The Bush administration on Thursday declined to grant the green sturgeon protection as an endangered species, despite signs that the enormous fish native to Northern California and Pacific Northwest rivers since the dinosaur's Jurassic period may be on the way out.
The decision was the latest in a series of refusals by the administration to add rare marine mammals or oceanic fish to the list of animals protected by the Endangered Species Act. Other rejected species have been the rockfish bocaccio, the white marlin, a type of killer whale, and 18 fish found in the Puget Sound.
In rejecting the green sturgeon, the National Marine Fisheries Service found insufficient evidence to show imminent danger to two distinct populations of the bottom-feeding fish.
"Based on a review of the best available data," said assistant administrator Bill Hogarth, "neither appears to be declining in population numbers or is in danger of extinction."
The agency will continue to monitor the well-being of the green sturgeon, Hogarth said, and keep it on its list of candidates as a possible addition to the endangered species list.
The rejection was immediately criticized by a coalition of environmental groups that had petitioned to protect the fish as a way to help preserve the sturgeon's river spawning grounds.
Listing the sturgeon could have led to new limits on threats to the species' survival, such as dams, water diverted for agriculture, and pollution washing from farms and logged lands.
"We know for a fact that two populations of green sturgeon, and possibly a third, have gone extinct in the past 20 years," said Jeff Miller of the Center for Biological Diversity in Berkeley. "That's a pretty good indication that the species is vulnerable."
Miller said his nonprofit group, along with the Environmental Protection Information Center, WaterKeepers Northern California, and the Oregon Natural Resources Council, are likely to take their case to federal court.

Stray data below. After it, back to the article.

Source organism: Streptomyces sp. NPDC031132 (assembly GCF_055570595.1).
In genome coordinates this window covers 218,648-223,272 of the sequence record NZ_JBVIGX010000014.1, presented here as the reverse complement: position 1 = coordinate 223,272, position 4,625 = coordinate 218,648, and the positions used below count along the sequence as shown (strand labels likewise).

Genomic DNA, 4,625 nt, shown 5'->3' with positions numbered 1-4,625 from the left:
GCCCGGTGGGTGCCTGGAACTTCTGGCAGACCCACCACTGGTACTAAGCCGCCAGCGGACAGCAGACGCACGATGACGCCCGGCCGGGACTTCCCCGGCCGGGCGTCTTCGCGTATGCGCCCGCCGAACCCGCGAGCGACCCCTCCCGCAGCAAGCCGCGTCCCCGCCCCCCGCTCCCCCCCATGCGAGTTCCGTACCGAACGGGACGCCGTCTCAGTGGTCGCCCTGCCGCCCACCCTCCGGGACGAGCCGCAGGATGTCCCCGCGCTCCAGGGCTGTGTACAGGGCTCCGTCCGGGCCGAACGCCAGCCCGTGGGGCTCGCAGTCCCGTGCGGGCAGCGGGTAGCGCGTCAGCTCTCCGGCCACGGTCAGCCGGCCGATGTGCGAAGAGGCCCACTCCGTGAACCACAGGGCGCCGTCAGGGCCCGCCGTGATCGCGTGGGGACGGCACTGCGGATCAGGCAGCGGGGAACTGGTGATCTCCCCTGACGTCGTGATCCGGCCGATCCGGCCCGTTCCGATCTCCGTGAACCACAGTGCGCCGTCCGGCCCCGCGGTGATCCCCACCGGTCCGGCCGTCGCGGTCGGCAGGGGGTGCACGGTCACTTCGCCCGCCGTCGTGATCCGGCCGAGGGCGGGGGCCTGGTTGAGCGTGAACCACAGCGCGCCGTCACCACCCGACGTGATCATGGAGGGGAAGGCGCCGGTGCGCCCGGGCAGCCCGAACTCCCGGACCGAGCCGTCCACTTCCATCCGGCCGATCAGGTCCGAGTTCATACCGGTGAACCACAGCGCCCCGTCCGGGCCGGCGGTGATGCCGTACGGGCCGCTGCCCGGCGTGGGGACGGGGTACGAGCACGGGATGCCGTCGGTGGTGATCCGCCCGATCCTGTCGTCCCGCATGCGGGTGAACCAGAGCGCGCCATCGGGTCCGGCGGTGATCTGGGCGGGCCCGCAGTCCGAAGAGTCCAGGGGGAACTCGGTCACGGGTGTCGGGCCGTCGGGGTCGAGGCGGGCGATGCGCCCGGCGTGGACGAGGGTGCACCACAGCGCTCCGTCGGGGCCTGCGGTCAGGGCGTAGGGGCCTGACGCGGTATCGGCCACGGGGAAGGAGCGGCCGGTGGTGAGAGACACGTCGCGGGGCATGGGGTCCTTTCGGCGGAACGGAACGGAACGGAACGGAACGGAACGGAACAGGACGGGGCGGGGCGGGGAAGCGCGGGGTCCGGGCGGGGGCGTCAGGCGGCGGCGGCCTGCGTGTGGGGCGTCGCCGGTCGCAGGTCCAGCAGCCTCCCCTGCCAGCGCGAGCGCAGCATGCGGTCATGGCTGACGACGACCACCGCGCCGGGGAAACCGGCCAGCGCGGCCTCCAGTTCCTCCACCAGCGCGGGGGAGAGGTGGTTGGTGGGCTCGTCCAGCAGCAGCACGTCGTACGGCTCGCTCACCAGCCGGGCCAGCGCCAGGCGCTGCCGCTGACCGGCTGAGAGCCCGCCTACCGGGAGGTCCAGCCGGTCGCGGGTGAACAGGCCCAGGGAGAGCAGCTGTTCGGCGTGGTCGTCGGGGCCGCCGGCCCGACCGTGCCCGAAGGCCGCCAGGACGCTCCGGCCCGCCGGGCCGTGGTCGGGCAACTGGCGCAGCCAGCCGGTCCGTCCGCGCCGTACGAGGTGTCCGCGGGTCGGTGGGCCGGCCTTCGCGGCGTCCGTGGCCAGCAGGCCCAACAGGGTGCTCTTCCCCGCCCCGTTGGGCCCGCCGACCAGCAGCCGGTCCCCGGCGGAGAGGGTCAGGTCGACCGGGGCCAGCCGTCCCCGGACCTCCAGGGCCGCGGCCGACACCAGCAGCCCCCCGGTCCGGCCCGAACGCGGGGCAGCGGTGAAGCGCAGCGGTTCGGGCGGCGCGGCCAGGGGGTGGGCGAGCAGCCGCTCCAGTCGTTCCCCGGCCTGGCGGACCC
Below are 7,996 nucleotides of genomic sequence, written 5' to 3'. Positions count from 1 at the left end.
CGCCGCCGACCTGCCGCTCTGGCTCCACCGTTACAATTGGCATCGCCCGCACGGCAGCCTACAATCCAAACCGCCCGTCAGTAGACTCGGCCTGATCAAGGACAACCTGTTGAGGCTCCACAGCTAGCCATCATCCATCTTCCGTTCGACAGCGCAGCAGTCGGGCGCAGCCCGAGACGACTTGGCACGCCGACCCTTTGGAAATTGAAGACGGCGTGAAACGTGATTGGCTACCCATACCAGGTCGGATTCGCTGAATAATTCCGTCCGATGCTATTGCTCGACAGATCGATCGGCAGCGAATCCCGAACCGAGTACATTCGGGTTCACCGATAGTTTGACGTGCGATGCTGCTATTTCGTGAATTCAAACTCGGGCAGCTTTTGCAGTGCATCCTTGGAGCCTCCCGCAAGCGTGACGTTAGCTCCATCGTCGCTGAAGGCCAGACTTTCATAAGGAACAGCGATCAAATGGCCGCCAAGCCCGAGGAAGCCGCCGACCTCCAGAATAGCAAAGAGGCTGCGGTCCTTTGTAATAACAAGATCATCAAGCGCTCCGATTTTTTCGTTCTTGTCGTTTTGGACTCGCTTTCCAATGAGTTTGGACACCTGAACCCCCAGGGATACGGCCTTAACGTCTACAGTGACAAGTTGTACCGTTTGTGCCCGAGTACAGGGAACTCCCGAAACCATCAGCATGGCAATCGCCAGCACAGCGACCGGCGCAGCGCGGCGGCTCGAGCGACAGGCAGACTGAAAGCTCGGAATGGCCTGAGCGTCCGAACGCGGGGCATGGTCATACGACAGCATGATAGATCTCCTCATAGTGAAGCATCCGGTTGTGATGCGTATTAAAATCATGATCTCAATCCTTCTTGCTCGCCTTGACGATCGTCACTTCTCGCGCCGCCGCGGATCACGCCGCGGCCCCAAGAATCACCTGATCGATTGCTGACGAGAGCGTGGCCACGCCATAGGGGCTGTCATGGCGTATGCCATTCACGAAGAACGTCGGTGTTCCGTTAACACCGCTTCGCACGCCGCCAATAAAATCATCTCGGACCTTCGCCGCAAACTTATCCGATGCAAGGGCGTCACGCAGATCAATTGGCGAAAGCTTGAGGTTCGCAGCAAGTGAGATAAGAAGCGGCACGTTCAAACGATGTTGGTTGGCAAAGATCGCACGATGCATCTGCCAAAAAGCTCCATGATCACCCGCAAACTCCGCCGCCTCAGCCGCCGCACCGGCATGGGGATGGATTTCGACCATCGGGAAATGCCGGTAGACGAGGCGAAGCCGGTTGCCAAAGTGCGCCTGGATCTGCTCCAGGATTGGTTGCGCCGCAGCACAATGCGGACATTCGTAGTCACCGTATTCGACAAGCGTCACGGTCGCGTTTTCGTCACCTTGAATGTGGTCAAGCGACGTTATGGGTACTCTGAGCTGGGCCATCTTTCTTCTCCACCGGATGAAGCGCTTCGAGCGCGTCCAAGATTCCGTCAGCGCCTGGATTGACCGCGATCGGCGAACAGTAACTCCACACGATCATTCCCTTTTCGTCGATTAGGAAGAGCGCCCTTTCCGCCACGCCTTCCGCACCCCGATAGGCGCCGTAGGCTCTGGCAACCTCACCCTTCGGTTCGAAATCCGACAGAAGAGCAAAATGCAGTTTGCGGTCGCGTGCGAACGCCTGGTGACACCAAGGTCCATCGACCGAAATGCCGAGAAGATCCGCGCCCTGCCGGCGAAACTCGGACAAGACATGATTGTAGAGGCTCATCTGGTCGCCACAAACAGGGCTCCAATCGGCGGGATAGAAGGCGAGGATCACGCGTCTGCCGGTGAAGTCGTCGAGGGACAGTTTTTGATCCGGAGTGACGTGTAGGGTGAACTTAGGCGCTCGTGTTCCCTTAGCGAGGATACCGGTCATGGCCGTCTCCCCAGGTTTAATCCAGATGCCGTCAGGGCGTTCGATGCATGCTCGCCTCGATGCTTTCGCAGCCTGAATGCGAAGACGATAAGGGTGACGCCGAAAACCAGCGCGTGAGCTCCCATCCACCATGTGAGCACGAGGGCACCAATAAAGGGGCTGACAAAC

Little is known about the olive green sturgeon, a lesser-known cousin of the white sturgeon, said Dan Erickson, a zoologist with the Wildlife Conservation Society who has been radio-tagging the fish for three years.
"The primary threat to the green sturgeon is a lack of information," he said. "We don't know if its abundance has gone up or down."
The sluggish fish, which can grow to 7 1/2 feet long and 350 pounds, uses its shovel-like snout and a powerful mouth to vacuum up crayfish, crabs, clams and fish from the bottom of the ocean, bays and rivers.
The green sturgeon is not sought by commercial fishermen, but it ends up occasionally in the nets of fishermen trawling for salmon and then is thrown overboard as dead. Some American Indian tribes fish for the sturgeon for subsistence or ritual meals.
The slow-growing, long-lived sturgeon has a life-cycle similar in some ways to that of human beings. Females often don't reproduce until well into their 20s, and the fish are known to live as long as 60 years or more.
The bony-plated, prehistoric-looking fish hasn't changed much in 200 million years, scientists say. Capable of living in both fresh and salt water, the green sturgeon ranges from Alaska to Mexico, but mostly is found feeding in estuaries from San Francisco Bay to British Columbia. There are eight species of sturgeon in North America, four listed as threatened or endangered.
A panel of scientists convened by the government found two distinct populations of green sturgeon. One spawns in the Klamath/Trinity river basins and in Oregon's Rogue River. The other spawns only in the Sacramento River.
Environmentalists sought to help the sturgeon by using the Endangered Species Act designation of "critical habitat" to make sure the fish have enough clean, cool water to spawn. All these rivers suffer from pollution and water diverted for farming, which was blamed for the massive die-off of salmon in the Klamath River last fall.
Zeke Grader, director of the Pacific Coast Federation of Fishermen's Assn., said protection of the sturgeon would help the campaign to get federal officials to cut back on water for farms so fish can remain healthy and reproduce. "It just adds to our argument," Grader said, "we've got to fix this river."